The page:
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Two brothers, Tato (Gael Garcia Bernal) and Beto (Diego Luna), live simple lives in their rural Mexican village. Both aspire for greater things until one day a talent scout spots them both playing football in a local game and offers them a chance at the big time, and they both jump at the opportunity. Unfortunately the offer comes with a ‘but’. He can only take one of them and the decision is made over a penalty kick. Tato wins the face off (despite Beto trying to manipulate the result the other way) and he’s off to become a high profile football star.

Rudo and Cursi
Soon after, Teno arranges for Beto to join another team in the lower league and he soon establishes himself as a star goal keeper. With both of their lives becoming everything they ever dreamt of, the two brothers begin living the high life, only to have everything around them begin to fall apart.

I’m not really sure what to make of Rudo and Cursi (or Rough and Cheesy in English). For a story that has a lot of charm and elements to like about it, especially with the fun that the cast are obviously having (see Gael García Bernal's version of Cheap Trick's 'I want you to want me' as a prime example), I never quite warmed to the tale which plays like a fable for the most part.

Rudo and Cursi
The story of the two brothers and how their choices affect their fortunes hints that it’s heading somewhere. The wise voiceovers linking football metaphors to life events seem to be teaching us lessons and seeing how these brothers sink more and more into the dark side of celebrity really feels like we might get a heart-warming payoff but for me nothing really gelled together to sell the point of all of this.

The casual approach to everything has highs and lows where one moment you’re totally on board and the next it all feels a little too loose. The focus on the brothers sometimes feels like a mere glimpse at their lives and the total lack of seeing the actual football matches in any detail may very well be intentional for the purpose of keeping all eyes on the brothers' conflict but really kept me at arm’s length instead of getting me involved in the drama.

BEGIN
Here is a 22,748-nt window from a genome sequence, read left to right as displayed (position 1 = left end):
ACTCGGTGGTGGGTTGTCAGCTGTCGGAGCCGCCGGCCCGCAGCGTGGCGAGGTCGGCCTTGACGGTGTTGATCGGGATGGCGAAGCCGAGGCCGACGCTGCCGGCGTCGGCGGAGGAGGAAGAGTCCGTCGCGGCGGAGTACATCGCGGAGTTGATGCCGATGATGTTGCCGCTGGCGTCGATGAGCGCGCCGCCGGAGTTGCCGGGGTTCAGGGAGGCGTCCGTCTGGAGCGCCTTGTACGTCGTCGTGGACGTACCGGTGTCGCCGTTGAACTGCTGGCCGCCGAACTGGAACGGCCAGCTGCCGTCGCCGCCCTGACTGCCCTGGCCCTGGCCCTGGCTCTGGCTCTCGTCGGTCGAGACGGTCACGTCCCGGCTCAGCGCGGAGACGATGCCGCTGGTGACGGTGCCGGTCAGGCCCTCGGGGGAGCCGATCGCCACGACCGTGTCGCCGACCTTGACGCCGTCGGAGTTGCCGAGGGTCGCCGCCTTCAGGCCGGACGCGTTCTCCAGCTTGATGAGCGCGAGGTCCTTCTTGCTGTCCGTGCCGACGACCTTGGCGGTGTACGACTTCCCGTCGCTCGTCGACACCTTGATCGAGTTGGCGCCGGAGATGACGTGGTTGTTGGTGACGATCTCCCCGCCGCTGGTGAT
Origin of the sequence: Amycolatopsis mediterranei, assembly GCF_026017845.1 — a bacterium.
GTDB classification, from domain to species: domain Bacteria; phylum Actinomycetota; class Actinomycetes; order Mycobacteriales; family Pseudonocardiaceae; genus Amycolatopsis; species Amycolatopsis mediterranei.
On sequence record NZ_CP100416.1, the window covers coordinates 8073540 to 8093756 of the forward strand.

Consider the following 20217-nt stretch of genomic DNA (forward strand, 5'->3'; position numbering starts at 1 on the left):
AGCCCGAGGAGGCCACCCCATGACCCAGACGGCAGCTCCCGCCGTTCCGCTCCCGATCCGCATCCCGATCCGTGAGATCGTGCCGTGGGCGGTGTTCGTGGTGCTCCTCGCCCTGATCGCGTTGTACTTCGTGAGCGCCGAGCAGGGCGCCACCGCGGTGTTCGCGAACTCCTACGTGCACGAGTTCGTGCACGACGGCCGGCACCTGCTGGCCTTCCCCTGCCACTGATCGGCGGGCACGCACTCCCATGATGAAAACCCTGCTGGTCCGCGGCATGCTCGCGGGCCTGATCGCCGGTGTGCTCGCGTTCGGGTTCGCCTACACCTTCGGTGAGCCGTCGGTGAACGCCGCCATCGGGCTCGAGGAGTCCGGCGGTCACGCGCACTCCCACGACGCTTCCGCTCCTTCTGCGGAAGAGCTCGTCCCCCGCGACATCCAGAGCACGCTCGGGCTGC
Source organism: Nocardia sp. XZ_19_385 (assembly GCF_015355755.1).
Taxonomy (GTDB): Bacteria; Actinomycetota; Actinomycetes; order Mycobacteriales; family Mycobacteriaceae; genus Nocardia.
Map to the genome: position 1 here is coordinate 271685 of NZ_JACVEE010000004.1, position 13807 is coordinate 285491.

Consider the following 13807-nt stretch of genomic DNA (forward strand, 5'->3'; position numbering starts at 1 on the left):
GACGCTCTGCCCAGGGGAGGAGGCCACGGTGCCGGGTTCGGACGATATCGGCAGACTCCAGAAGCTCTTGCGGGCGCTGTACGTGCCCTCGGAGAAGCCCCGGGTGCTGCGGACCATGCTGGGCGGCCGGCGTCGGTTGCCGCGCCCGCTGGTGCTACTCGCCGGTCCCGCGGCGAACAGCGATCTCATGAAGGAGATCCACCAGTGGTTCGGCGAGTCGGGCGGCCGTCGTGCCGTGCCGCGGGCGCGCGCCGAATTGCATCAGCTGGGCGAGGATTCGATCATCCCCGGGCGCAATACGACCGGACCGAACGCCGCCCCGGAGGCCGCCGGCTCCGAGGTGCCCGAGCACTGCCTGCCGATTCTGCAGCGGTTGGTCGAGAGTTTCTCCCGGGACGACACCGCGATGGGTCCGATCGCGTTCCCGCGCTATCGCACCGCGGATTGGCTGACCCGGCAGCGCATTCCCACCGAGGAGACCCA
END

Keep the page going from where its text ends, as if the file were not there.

As I said, the cast here really were the only things that kept me locked into the movie. Gael and Diego are likable guys and while their characters were a little one dimensional, these actors really were the key because without them I may very well have struggled.

Rudo and Cursi


Despite being primarily on locations in football pitches and green banana fields, the transfer here is a little bland. The weather seems quite overcast and not as warm as the costumes hint at and frankly everything feels a little dull because of it.

Details and shadows are used well in the darker scenes but to say that there was anything that could be considered above average would be reaching and generally the transfer here is a little lifeless.


With most of the audio living in the centre speaker with dialogue and the odd atmospheric living in the left and rights, the 5.1 Dolby Digital track doesn’t really come to life until the big finale football match. Here the crowds erupt in the rears, the subtle bass driven heartbeats of the tension fill the room and while it arrives late it shines out of what is a mundane and typical track, doing little to impress.

Rudo and Cursi


There’s not a great deal on offer here with only two sets of short interviews. The first is with Carlos Cuaran (director) and Alfonso Cuaran (producer) (05:20) which has the questions on screen and cutting across to their short answers. The second interview with Gael and Diego (07:12), while a little more lively, doesn’t offer too much in regards to quality.

Lastly there’s the trailer and starting up the disc we get trailers for Coco before Channel, Away Days and Is Anybody There? As well as (and annoyingly) adverts for Galaxy Chocolate and  for Children (is there no escaping adverts nowadays?)

Rudo and Cursi


Rudo and Cursi had promise considering all who were involved (Cha Cha Chá Producciones—the production company created by Alfonso Cuarón, Guillermo del Toro and Alejandro González Iñárritu), but I came away lukewarm to it at best.
Hardcore football fans might (and it’s a big ‘might’) find something in this that I missed, but for me, all it was in the end was a change of pace to what I’ve been watching of late and not one I can say I found all that refreshing.